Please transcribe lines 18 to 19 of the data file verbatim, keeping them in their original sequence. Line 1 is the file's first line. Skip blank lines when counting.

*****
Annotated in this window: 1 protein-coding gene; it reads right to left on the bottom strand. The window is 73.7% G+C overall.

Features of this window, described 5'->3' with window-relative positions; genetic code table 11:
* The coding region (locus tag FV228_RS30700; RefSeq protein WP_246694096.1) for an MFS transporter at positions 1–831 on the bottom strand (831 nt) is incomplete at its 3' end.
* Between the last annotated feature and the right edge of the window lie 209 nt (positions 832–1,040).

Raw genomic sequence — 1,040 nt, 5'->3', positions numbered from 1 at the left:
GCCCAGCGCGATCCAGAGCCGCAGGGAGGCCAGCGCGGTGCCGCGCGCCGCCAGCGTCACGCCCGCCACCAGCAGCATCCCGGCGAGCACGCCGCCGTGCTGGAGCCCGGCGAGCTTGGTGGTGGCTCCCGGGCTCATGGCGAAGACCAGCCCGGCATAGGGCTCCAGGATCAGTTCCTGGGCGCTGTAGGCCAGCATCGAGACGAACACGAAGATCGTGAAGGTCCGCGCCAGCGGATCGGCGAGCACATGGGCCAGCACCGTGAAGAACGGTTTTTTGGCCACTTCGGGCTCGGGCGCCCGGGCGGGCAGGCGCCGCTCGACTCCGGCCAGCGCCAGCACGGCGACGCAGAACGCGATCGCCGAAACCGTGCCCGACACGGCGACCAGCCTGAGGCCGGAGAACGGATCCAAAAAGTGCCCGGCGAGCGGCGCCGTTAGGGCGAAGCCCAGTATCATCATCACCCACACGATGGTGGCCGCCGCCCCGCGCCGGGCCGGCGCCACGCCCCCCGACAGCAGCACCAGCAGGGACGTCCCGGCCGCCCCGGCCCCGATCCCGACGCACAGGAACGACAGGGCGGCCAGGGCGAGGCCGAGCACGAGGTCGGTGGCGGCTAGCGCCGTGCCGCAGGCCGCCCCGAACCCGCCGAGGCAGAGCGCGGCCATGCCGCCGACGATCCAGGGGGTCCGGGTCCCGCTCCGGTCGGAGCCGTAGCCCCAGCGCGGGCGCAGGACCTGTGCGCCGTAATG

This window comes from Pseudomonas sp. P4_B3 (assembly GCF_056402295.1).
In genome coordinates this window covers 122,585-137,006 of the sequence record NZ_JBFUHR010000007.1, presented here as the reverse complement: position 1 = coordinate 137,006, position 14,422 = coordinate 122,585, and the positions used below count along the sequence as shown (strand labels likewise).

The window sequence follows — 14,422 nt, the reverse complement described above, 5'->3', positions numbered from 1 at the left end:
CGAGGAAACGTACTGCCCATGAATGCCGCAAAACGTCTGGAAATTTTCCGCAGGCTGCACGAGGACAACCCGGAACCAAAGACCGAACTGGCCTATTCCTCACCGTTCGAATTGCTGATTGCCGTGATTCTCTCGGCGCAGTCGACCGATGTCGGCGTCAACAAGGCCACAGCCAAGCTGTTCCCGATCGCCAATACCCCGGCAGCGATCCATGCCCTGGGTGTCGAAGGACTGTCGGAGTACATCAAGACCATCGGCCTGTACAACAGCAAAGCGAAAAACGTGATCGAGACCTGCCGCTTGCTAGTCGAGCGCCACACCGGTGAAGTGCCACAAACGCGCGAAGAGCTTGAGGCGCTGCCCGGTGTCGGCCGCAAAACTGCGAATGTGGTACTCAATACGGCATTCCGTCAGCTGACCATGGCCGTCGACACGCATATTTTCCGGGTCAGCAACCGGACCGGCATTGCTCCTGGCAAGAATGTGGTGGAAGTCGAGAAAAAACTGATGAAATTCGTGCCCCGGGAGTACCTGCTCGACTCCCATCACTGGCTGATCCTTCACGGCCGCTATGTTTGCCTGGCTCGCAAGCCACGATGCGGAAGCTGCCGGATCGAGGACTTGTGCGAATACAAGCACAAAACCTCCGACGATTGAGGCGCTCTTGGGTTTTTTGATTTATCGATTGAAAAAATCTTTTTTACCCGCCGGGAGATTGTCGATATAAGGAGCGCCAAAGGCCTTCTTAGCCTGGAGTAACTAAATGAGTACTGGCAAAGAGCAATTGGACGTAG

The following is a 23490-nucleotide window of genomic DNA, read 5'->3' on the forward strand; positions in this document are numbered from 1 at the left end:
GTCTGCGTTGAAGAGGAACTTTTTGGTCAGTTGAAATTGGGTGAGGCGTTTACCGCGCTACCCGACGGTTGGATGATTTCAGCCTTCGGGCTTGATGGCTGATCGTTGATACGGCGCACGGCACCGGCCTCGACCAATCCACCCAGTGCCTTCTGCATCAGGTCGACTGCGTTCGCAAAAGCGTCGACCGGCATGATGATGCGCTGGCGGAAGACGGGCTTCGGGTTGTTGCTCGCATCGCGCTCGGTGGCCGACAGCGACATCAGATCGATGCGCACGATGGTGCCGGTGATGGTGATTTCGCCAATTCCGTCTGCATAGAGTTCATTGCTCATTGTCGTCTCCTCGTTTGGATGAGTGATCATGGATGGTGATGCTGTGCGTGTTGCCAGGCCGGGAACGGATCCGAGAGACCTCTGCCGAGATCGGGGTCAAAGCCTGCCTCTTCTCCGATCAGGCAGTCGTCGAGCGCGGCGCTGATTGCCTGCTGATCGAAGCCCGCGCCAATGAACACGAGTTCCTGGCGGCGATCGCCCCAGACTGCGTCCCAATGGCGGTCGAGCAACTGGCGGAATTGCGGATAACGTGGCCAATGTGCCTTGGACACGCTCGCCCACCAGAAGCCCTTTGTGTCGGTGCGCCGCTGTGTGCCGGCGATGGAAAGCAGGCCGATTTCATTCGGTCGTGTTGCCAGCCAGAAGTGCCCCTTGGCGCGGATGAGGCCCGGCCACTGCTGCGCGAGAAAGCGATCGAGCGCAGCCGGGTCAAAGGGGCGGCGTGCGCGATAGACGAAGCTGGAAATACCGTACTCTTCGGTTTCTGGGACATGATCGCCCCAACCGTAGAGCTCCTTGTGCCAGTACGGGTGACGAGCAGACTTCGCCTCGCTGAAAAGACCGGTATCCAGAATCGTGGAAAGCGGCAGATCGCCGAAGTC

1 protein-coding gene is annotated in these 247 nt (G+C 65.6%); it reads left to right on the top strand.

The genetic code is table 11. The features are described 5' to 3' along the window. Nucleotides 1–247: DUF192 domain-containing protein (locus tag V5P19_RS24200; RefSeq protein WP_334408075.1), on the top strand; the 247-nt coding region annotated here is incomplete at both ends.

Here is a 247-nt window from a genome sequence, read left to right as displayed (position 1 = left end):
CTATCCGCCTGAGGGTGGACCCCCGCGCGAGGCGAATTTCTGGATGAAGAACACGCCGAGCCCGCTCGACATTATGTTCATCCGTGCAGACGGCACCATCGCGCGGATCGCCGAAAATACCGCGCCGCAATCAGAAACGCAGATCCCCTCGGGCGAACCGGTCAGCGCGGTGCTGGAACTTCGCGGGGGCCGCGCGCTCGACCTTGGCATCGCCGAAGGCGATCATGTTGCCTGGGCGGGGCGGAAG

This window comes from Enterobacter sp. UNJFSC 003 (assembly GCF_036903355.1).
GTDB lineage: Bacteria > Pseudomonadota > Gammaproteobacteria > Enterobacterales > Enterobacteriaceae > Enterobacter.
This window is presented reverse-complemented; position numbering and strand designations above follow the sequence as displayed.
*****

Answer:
GTDB lineage: Bacteria > Pseudomonadota > Gammaproteobacteria > Enterobacterales > Enterobacteriaceae > Enterobacter.
This window is presented reverse-complemented; position numbering and strand designations above follow the sequence as displayed.